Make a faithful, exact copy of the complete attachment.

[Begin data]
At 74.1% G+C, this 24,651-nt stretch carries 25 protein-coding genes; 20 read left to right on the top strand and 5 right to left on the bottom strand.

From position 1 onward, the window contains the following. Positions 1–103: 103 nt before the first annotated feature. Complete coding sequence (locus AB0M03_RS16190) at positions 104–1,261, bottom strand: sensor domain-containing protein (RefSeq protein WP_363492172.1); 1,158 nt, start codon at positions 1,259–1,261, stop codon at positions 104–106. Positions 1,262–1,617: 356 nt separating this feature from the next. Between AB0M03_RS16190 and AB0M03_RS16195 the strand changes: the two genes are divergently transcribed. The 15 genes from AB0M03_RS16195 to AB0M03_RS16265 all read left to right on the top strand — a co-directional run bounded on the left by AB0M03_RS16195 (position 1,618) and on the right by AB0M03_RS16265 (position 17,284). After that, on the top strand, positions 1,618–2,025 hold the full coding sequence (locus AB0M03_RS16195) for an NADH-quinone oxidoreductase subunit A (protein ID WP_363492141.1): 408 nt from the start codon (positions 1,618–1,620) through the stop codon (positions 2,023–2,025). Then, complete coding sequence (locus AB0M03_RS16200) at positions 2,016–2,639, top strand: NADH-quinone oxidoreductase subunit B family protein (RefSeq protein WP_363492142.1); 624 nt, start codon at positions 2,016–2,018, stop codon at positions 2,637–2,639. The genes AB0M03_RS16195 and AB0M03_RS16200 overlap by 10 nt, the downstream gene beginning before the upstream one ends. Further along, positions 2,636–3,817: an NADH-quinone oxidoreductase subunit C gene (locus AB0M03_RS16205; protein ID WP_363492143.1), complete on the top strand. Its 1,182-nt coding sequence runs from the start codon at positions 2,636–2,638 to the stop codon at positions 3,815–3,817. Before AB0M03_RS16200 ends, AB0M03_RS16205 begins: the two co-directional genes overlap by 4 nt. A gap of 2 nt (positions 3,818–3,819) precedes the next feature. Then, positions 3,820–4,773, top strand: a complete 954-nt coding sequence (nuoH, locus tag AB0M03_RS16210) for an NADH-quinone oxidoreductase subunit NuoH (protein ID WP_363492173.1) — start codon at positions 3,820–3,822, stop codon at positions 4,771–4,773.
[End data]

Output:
At 74.1% G+C, this 24,651-nt stretch carries 25 protein-coding genes; 20 read left to right on the top strand and 5 right to left on the bottom strand.

From position 1 onward, the window contains the following. Positions 1–103: 103 nt before the first annotated feature. Complete coding sequence (locus AB0M03_RS16190) at positions 104–1,261, bottom strand: sensor domain-containing protein (RefSeq protein WP_363492172.1); 1,158 nt, start codon at positions 1,259–1,261, stop codon at positions 104–106. Positions 1,262–1,617: 356 nt separating this feature from the next. Between AB0M03_RS16190 and AB0M03_RS16195 the strand changes: the two genes are divergently transcribed. The 15 genes from AB0M03_RS16195 to AB0M03_RS16265 all read left to right on the top strand — a co-directional run bounded on the left by AB0M03_RS16195 (position 1,618) and on the right by AB0M03_RS16265 (position 17,284). After that, on the top strand, positions 1,618–2,025 hold the full coding sequence (locus AB0M03_RS16195) for an NADH-quinone oxidoreductase subunit A (protein ID WP_363492141.1): 408 nt from the start codon (positions 1,618–1,620) through the stop codon (positions 2,023–2,025). Then, complete coding sequence (locus AB0M03_RS16200) at positions 2,016–2,639, top strand: NADH-quinone oxidoreductase subunit B family protein (RefSeq protein WP_363492142.1); 624 nt, start codon at positions 2,016–2,018, stop codon at positions 2,637–2,639. The genes AB0M03_RS16195 and AB0M03_RS16200 overlap by 10 nt, the downstream gene beginning before the upstream one ends. Further along, positions 2,636–3,817: an NADH-quinone oxidoreductase subunit C gene (locus AB0M03_RS16205; protein ID WP_363492143.1), complete on the top strand. Its 1,182-nt coding sequence runs from the start codon at positions 2,636–2,638 to the stop codon at positions 3,815–3,817. Before AB0M03_RS16200 ends, AB0M03_RS16205 begins: the two co-directional genes overlap by 4 nt. A gap of 2 nt (positions 3,818–3,819) precedes the next feature. Then, positions 3,820–4,773, top strand: a complete 954-nt coding sequence (nuoH, locus tag AB0M03_RS16210) for an NADH-quinone oxidoreductase subunit NuoH (protein ID WP_363492173.1) — start codon at positions 3,820–3,822, stop codon at positions 4,771–4,773.